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EDWARDS, George

A Natural History of Uncommon Birds

London, 1743-64
Quarto (295 x 230 mm.), 7 volumes, in full contemporary red morocco, gilt panelled with floral design in each corner, raised bands to the spines, each compartment with ornate gilt decoration, with dark blue calf gilt title and volume labels affixed,each with original blue silk page markers, joints rubbed slightly. With engraved frontispiece portrait of George Edwards, titles in each volume, dedication to the British Museum amongst others, 4 lists of subscribers, Preface, Indexes, general decorative frontispiece and 362 hand coloured engraved plates each with contemporary tissue. In good condition.
This work is made up of two different ones which are now considered as one. ‘At its date of issue, the ‘Natural History’ and ‘Gleanings’ were one of the most important of all Bird Books, both as a Fine Bird Book and as a work of Ornithology. It is still high on each list’ (Fine Bird Books). The publication of Edwards’s ‘Natural History’ and ‘Gleanings’ is complex, and copies are found in a variety of states. The ‘Natural History of Uncommon Birds’ was first published in four parts between 1743 and 1751. This was followed by the ‘Gleanings of Natural History’, in three parts between 1758 and 1764.

George Edwards (1694-1773) travelled to Holland in 1716 and 1730, Norway in 1718 and France between 1719 and 1721. Edwards was one of the finest ornithologists of the eighteenth century and librarian of the Royal College of Physicians in London. In this example the ‘Gleanings’ form the first three volumes with the ‘Natural History’ following. The title pages are all first editions. The ‘Gleanings’ contains text in English and French in parallel columns. The plates are numbered in continuation from the first work. ‘The majority of the plates were drawn and engraved on the copper plates direct from the natural objects they represent; many of them are coloured from nature’ (Anker)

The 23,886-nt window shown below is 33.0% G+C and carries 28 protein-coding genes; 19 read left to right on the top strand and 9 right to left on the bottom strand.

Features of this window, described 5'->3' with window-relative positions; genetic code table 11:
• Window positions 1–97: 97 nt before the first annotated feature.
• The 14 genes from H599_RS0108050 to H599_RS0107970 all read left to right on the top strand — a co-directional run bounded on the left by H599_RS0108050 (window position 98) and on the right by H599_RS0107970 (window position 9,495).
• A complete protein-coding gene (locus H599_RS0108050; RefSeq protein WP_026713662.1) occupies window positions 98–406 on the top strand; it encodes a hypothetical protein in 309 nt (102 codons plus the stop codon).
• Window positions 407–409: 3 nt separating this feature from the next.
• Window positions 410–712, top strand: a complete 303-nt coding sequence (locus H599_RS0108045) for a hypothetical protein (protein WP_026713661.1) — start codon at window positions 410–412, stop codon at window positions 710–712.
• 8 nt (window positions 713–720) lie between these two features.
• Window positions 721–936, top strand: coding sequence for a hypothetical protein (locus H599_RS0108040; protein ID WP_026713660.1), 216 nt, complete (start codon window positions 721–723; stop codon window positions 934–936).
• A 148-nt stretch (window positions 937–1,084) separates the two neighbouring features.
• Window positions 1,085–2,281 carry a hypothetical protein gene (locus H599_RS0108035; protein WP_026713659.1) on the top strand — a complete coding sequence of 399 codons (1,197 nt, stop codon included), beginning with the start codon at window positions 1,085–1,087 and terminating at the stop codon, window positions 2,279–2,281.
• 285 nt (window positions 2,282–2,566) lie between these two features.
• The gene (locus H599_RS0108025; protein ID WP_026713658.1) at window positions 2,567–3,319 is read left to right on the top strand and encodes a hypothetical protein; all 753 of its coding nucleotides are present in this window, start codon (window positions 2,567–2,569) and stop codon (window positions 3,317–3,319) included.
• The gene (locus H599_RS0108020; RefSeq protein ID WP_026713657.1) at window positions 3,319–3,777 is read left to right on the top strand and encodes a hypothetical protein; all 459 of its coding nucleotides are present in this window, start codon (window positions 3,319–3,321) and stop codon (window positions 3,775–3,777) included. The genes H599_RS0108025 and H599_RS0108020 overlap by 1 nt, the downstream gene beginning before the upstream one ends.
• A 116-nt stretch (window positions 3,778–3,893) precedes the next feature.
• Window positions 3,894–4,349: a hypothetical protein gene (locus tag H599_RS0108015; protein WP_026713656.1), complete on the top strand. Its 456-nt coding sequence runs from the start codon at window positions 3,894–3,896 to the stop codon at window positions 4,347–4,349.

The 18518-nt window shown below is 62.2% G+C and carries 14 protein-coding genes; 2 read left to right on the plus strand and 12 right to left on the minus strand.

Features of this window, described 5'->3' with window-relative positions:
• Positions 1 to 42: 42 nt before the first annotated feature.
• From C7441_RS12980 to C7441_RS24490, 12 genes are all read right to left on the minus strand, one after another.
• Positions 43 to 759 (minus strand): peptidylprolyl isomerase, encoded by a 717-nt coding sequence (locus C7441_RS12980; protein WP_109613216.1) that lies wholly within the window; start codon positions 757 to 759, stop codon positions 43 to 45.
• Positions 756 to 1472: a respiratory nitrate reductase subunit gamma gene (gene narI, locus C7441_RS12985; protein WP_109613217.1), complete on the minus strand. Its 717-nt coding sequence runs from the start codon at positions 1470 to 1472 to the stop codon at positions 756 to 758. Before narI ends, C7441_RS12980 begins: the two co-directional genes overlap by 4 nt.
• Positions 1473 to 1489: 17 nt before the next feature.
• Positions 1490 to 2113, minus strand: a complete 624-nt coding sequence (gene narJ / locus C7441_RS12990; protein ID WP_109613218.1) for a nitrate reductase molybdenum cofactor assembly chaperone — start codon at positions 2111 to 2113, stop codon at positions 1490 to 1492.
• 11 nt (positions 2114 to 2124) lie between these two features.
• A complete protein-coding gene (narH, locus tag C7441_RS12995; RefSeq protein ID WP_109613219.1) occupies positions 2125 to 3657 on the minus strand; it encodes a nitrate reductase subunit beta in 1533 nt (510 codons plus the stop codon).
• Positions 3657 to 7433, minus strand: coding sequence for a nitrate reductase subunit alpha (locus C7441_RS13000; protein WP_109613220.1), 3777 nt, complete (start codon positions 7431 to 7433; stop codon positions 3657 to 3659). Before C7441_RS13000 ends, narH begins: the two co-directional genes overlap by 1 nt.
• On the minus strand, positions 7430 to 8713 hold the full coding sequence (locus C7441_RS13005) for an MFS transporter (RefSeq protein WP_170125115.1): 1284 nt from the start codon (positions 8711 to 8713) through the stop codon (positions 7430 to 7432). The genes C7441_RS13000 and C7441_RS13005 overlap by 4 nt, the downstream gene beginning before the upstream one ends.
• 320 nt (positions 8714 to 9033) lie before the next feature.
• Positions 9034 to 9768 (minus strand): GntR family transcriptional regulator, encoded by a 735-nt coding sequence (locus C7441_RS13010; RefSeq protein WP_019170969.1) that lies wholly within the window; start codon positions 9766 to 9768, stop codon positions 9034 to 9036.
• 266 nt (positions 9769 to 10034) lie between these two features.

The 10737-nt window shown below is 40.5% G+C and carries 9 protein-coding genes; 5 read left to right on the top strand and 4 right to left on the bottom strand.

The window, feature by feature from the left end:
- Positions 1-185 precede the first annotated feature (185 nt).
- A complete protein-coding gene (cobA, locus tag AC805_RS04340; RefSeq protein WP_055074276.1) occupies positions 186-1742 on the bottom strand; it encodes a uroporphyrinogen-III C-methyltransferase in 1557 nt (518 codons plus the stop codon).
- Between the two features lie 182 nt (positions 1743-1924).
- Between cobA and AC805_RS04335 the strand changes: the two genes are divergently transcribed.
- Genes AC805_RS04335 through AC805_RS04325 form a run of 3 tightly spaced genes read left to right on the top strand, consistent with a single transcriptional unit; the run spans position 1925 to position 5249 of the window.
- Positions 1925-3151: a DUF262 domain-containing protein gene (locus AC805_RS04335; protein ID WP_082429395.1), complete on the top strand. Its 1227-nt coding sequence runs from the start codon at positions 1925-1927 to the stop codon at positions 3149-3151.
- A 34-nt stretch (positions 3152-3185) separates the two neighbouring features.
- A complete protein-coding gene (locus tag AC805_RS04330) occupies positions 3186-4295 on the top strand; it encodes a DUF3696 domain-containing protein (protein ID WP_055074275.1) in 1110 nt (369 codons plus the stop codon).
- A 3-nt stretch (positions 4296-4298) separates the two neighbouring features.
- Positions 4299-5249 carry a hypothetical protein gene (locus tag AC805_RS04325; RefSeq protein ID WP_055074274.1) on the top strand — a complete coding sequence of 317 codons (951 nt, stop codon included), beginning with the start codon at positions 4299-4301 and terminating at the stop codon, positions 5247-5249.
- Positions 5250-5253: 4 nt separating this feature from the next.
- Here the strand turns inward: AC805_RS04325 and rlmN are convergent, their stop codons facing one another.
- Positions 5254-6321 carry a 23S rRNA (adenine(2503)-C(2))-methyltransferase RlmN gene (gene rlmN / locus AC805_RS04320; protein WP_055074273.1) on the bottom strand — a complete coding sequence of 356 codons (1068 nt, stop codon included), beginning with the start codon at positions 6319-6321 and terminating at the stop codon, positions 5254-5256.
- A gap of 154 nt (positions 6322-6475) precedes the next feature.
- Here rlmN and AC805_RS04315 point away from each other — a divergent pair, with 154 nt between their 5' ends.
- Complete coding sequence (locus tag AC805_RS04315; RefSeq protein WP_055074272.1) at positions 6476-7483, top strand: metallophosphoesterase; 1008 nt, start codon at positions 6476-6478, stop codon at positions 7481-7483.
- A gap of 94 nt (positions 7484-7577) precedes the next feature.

The plates are unusual for having been set with landscape backgrounds. It is known for illustrating amongst others the first decent image of the Great Auk. From a botanical point of view, it is also notable for the first image of the Camellia in the ‘Peacock Pheasant from China’ on plate 67. Edward’s patron was Sir Hans Sloane and further encouragement came from Mark Catesby who supplied many of the specimens. Edwards oversaw the colouring of the plates all drawn from 12 model copies he had coloured himself. Of the 362 plates 316 are of birds of which 20 are of parrots. Edwards was awarded the Gold Medal for this work by the Royal Society and subsequently was elected a Fellow.

Provenance: with bookplate of John Plumptre (1711-1791) pasted inside each volume, he was appointed Commissioner for Stamps in 1739 and held the position until 1758, a British politician and Member of Parliament for Penryn in 1758-61 and for Nottingham from 1761-74, he lived at Plumptre House, Nottingham; further bookplate of Geoffrey Eeroyd?; Library of the Earls of Haddington sold at Sotheby’s London, 12 November 2019 as lot 74. Anker 124 & 126; Buchanan (1979) p. 82; ‘Fine Bird Books’ 73; Meyers & Pritchard (1998) p. 134; Nissen IVB 286-88.
Stock number: 9767

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